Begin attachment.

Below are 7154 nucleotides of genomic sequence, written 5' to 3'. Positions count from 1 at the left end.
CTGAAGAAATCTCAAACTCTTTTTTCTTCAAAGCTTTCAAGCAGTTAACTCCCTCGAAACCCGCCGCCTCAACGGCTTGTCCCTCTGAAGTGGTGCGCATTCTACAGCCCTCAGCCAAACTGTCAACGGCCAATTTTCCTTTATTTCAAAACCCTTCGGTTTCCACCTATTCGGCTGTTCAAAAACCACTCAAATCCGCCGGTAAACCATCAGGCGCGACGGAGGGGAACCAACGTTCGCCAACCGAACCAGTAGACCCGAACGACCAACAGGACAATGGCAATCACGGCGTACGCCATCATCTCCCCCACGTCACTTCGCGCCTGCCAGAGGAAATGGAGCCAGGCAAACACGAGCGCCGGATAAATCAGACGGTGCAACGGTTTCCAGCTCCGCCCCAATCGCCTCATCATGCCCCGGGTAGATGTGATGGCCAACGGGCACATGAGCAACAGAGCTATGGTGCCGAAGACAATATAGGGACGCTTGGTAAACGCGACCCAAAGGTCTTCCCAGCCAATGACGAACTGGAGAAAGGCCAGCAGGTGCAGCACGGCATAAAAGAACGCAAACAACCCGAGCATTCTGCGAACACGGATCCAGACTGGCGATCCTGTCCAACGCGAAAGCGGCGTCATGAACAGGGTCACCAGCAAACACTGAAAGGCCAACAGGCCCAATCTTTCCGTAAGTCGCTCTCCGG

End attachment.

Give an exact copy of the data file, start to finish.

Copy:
Below are 7154 nucleotides of genomic sequence, written 5' to 3'. Positions count from 1 at the left end.
CTGAAGAAATCTCAAACTCTTTTTTCTTCAAAGCTTTCAAGCAGTTAACTCCCTCGAAACCCGCCGCCTCAACGGCTTGTCCCTCTGAAGTGGTGCGCATTCTACAGCCCTCAGCCAAACTGTCAACGGCCAATTTTCCTTTATTTCAAAACCCTTCGGTTTCCACCTATTCGGCTGTTCAAAAACCACTCAAATCCGCCGGTAAACCATCAGGCGCGACGGAGGGGAACCAACGTTCGCCAACCGAACCAGTAGACCCGAACGACCAACAGGACAATGGCAATCACGGCGTACGCCATCATCTCCCCCACGTCACTTCGCGCCTGCCAGAGGAAATGGAGCCAGGCAAACACGAGCGCCGGATAAATCAGACGGTGCAACGGTTTCCAGCTCCGCCCCAATCGCCTCATCATGCCCCGGGTAGATGTGATGGCCAACGGGCACATGAGCAACAGAGCTATGGTGCCGAAGACAATATAGGGACGCTTGGTAAACGCGACCCAAAGGTCTTCCCAGCCAATGACGAACTGGAGAAAGGCCAGCAGGTGCAGCACGGCATAAAAGAACGCAAACAACCCGAGCATTCTGCGAACACGGATCCAGACTGGCGATCCTGTCCAACGCGAAAGCGGCGTCATGAACAGGGTCACCAGCAAACACTGAAAGGCCAACAGGCCCAATCTTTCCGTAAGTCGCTCTCCGG